Ed Battes is a talented photographer based out of Madison, OH. His love for hardcore and metal comes through in both his live and portrait work. Though No Echo readers might have seen Ed's shots of such bands as Homewrecker, Clutch, and Hatebreed, he's also known to shoot wrestling events, another passion of his.
See Ed's work in this new Photographer Spotlight.
Where were you born and raised, and were your parents into the arts?
I was born In Madison, OH, about 40 minutes east of Cleveland. My mom appreciated the arts and raised me on oldies music.
What came first, your love for music, or your love for photography?
My love of music was first. As I said I was born into a music loving family. My mom raised me on The Doors, Beatles, and Led Zeppelin. When I would go to my grandparents' house, I would get a healthy dose of jazz and big band music, which would later help me appreciate chaotic heavy music like Psyopus, Dillinger Escape Plan, and Converge. I actually didn't get my first camera until November of 2004, when I turned 21.
What was your first musical love?
I grew up in the late '80s, early '90s, so I was really into "Weird" Al Yankovic, who I still adore. I think I learned about Weird Al from a childhood friend or from his film, UHF. I was also not pop rap as a kid. I loved Vanilla Ice, MC Hammer, and Kris Kross. I learned of them from seeing them all on TV as a kid.
My coming of age in music was when I found underground music in college. I was fortunate enough to live in Athens, OH while attending Ohio University. A few years into my time at OU, a fest started: For Real Fest. I found pure metal, hardcore, and punk that was the flip side of what I had seen on Ozzfest years prior. At For Real Fest over the years I saw many bands for the first time. Bands like Harm's Way, Magrudergrind, Coke Bust, Darkest Hour, Masakari, Black Dove, and many others. The music I found then shaped my musical palate to what it is today.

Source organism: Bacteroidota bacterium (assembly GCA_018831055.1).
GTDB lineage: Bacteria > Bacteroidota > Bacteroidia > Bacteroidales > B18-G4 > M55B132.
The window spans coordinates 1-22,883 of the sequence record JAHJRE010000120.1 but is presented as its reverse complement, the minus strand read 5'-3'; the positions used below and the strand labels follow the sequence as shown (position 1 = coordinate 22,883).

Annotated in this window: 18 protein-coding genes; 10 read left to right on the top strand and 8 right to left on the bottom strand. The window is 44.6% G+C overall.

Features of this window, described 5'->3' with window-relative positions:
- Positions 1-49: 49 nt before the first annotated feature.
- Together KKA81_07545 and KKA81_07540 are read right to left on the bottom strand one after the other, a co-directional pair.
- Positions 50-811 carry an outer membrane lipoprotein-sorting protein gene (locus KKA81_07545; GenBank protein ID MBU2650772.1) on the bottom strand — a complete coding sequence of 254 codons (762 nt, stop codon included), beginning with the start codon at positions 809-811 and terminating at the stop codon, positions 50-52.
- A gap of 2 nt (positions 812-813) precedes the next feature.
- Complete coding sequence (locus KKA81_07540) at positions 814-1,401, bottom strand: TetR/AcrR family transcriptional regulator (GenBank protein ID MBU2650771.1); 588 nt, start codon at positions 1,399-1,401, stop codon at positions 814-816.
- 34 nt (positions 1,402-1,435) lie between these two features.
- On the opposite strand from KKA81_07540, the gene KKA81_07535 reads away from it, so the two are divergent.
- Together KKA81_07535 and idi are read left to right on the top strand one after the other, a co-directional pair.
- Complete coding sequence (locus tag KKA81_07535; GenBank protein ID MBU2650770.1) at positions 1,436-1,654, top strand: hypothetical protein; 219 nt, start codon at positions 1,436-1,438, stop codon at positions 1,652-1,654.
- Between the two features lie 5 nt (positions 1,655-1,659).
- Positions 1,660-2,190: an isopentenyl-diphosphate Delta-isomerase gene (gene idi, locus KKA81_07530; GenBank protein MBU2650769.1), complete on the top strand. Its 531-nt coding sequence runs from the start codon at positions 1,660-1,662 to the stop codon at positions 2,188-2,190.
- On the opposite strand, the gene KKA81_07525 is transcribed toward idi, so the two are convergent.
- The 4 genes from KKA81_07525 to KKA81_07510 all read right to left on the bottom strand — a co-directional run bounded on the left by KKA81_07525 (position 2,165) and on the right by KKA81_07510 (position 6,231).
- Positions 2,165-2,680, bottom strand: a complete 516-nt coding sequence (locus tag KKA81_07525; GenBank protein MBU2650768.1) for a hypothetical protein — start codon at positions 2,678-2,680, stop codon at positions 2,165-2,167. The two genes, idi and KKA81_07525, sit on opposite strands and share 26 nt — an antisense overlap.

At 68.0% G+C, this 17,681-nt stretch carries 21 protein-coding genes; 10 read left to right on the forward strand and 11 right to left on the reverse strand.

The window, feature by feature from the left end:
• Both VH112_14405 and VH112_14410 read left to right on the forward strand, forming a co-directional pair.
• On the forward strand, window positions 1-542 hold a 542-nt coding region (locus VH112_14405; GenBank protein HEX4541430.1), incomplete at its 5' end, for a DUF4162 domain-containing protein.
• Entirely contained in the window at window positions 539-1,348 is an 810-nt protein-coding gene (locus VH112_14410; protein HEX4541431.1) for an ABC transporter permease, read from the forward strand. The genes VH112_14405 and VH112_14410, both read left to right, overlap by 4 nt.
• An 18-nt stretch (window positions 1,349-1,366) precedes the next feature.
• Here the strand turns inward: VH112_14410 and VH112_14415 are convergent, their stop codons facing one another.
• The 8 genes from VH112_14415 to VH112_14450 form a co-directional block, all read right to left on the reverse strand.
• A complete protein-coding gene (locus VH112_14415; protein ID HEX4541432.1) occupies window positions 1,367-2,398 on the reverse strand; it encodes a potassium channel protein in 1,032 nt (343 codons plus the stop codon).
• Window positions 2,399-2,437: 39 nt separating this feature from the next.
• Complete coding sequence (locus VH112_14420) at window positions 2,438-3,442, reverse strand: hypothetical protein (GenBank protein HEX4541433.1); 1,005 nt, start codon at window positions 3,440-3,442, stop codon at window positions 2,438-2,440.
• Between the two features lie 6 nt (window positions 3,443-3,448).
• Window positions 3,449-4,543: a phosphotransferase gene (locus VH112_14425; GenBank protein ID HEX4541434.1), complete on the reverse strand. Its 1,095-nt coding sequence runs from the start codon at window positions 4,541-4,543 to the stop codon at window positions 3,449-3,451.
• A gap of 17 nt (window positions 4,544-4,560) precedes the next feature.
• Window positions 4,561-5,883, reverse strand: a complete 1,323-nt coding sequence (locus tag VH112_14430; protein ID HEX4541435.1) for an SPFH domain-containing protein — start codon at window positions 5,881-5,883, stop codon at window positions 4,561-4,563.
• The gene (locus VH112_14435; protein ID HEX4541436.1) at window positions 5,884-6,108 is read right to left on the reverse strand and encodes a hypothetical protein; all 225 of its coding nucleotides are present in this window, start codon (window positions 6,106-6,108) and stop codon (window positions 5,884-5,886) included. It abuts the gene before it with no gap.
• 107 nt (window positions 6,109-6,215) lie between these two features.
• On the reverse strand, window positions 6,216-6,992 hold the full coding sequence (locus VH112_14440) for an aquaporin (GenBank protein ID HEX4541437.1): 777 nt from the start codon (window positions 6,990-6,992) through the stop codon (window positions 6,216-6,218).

Who were some of the photographers you looked up to during your formative years?
I grew up in the early ages of a multimedia internet, so I really didn't see much concert photography back then. I really never looked into other photographers in my formative years. I used trial and error until I figured out how to shoot and developed my eye.
What is your camera and post set up?
I am currently using a Canon 70d. For lenses I switch between a Canon 24mm and 50mm lenses.
In terms of your non-musical photo work, what kind of stuff do you do?
When I am not shooting concerts I shoot pro-wrestling. It's a lot like shooting chaotic hardcore and punk. There is a ton of movement, but usually I am given a lot more light to work with. I just have to make sure not to have motion blur.
Who are some of your favorite bands to shoot?
Converge, Dillinger Escape Plan, Ghost, Homewrecker, and Konipshun Phit are among my favorite bands to shoot.
If you could go back in time, who are some bands that you would have loved to shoot?
I would have loved to have shot Black Flag with Rollins, The Doors, Black Sabbath, and Pink Floyd.
What are the toughest aspects to shooting live shows?
The low light is a pain. Without throwing thousands upon thousands dollars into a body and lenses, you really can't do much about it.
Tell me about some newer bands that we should all be on the lookout for.
Homewrecker isn't really that new, but they have been hitting the grind hard these past few years with national bands like Madball, Iron Reagan, Twitching Tounges and Expire. Crypt Rot is another band from my areas laying the US with their brand of Swedish death metal mashed with hardcore punk. Cringe is groups of dudes that are up and coming crossover killers. Lastly, for the clean metal fans is Konipshun Phit. They have the Gothenburg metal style with dashes of nü metalcore.
Who are some modern-day photographers that you admire?
I don't really focus on fellow photographers work specifically. I skim what my friends bands that are out on tour post from other cities.
If you had to pick one of your photos that best encapsulates why you love shooting bands/artists, which one would it by and why?
I love the communal aspect of punk and hardcore. Pile-ons, gang vocals, near syncopated hardcore dancing is great. When there isn't bullshit fights and crews it is a pinnacle of concert going.
See more of Ed's work on his website, and he's also on Instagram.
Tagged: photographer spotlight